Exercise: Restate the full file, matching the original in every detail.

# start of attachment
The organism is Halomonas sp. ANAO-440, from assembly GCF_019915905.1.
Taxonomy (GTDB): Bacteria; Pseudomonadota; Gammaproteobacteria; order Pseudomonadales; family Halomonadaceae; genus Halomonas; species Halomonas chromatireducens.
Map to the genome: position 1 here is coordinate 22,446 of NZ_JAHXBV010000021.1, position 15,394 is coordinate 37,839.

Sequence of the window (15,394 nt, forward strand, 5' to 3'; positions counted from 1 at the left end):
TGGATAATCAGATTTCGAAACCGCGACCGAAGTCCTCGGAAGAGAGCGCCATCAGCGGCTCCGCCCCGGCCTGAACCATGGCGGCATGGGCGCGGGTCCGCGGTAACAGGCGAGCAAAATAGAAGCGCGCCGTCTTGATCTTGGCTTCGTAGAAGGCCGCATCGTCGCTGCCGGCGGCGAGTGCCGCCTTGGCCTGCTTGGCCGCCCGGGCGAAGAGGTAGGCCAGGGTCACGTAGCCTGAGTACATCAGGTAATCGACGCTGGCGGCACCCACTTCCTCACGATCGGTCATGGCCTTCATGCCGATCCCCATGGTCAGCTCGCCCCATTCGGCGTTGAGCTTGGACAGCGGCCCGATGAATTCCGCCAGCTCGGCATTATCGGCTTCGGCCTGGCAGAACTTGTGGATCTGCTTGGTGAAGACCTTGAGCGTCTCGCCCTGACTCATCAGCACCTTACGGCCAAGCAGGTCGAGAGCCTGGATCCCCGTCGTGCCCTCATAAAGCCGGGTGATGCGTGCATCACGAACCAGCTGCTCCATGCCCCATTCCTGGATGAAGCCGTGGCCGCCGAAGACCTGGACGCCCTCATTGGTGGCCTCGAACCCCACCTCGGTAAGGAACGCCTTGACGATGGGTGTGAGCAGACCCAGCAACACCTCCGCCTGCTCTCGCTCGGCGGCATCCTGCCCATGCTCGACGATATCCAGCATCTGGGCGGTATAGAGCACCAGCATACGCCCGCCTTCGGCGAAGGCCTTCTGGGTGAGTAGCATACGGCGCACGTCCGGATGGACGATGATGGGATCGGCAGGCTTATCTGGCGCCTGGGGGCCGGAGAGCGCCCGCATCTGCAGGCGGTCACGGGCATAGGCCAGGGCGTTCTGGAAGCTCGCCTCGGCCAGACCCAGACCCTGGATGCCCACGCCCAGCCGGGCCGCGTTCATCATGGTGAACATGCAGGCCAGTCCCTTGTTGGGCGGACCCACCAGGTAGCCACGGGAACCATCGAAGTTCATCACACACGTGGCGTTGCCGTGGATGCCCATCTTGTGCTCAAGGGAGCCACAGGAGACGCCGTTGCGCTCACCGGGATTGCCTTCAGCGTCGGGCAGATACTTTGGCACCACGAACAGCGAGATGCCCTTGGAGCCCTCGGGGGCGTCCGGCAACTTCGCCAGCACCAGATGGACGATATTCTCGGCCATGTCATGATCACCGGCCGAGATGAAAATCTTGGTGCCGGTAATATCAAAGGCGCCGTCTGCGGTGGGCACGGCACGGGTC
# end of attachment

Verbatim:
The organism is Halomonas sp. ANAO-440, from assembly GCF_019915905.1.
Taxonomy (GTDB): Bacteria; Pseudomonadota; Gammaproteobacteria; order Pseudomonadales; family Halomonadaceae; genus Halomonas; species Halomonas chromatireducens.
Map to the genome: position 1 here is coordinate 22,446 of NZ_JAHXBV010000021.1, position 15,394 is coordinate 37,839.

Sequence of the window (15,394 nt, forward strand, 5' to 3'; positions counted from 1 at the left end):
TGGATAATCAGATTTCGAAACCGCGACCGAAGTCCTCGGAAGAGAGCGCCATCAGCGGCTCCGCCCCGGCCTGAACCATGGCGGCATGGGCGCGGGTCCGCGGTAACAGGCGAGCAAAATAGAAGCGCGCCGTCTTGATCTTGGCTTCGTAGAAGGCCGCATCGTCGCTGCCGGCGGCGAGTGCCGCCTTGGCCTGCTTGGCCGCCCGGGCGAAGAGGTAGGCCAGGGTCACGTAGCCTGAGTACATCAGGTAATCGACGCTGGCGGCACCCACTTCCTCACGATCGGTCATGGCCTTCATGCCGATCCCCATGGTCAGCTCGCCCCATTCGGCGTTGAGCTTGGACAGCGGCCCGATGAATTCCGCCAGCTCGGCATTATCGGCTTCGGCCTGGCAGAACTTGTGGATCTGCTTGGTGAAGACCTTGAGCGTCTCGCCCTGACTCATCAGCACCTTACGGCCAAGCAGGTCGAGAGCCTGGATCCCCGTCGTGCCCTCATAAAGCCGGGTGATGCGTGCATCACGAACCAGCTGCTCCATGCCCCATTCCTGGATGAAGCCGTGGCCGCCGAAGACCTGGACGCCCTCATTGGTGGCCTCGAACCCCACCTCGGTAAGGAACGCCTTGACGATGGGTGTGAGCAGACCCAGCAACACCTCCGCCTGCTCTCGCTCGGCGGCATCCTGCCCATGCTCGACGATATCCAGCATCTGGGCGGTATAGAGCACCAGCATACGCCCGCCTTCGGCGAAGGCCTTCTGGGTGAGTAGCATACGGCGCACGTCCGGATGGACGATGATGGGATCGGCAGGCTTATCTGGCGCCTGGGGGCCGGAGAGCGCCCGCATCTGCAGGCGGTCACGGGCATAGGCCAGGGCGTTCTGGAAGCTCGCCTCGGCCAGACCCAGACCCTGGATGCCCACGCCCAGCCGGGCCGCGTTCATCATGGTGAACATGCAGGCCAGTCCCTTGTTGGGCGGACCCACCAGGTAGCCACGGGAACCATCGAAGTTCATCACACACGTGGCGTTGCCGTGGATGCCCATCTTGTGCTCAAGGGAGCCACAGGAGACGCCGTTGCGCTCACCGGGATTGCCTTCAGCGTCGGGCAGATACTTTGGCACCACGAACAGCGAGATGCCCTTGGAGCCCTCGGGGGCGTCCGGCAACTTCGCCAGCACCAGATGGACGATATTCTCGGCCATGTCATGATCACCGGCCGAGATGAAAATCTTGGTGCCGGTAATATCAAAGGCGCCGTCTGCGGTGGGCACGGCACGGGTC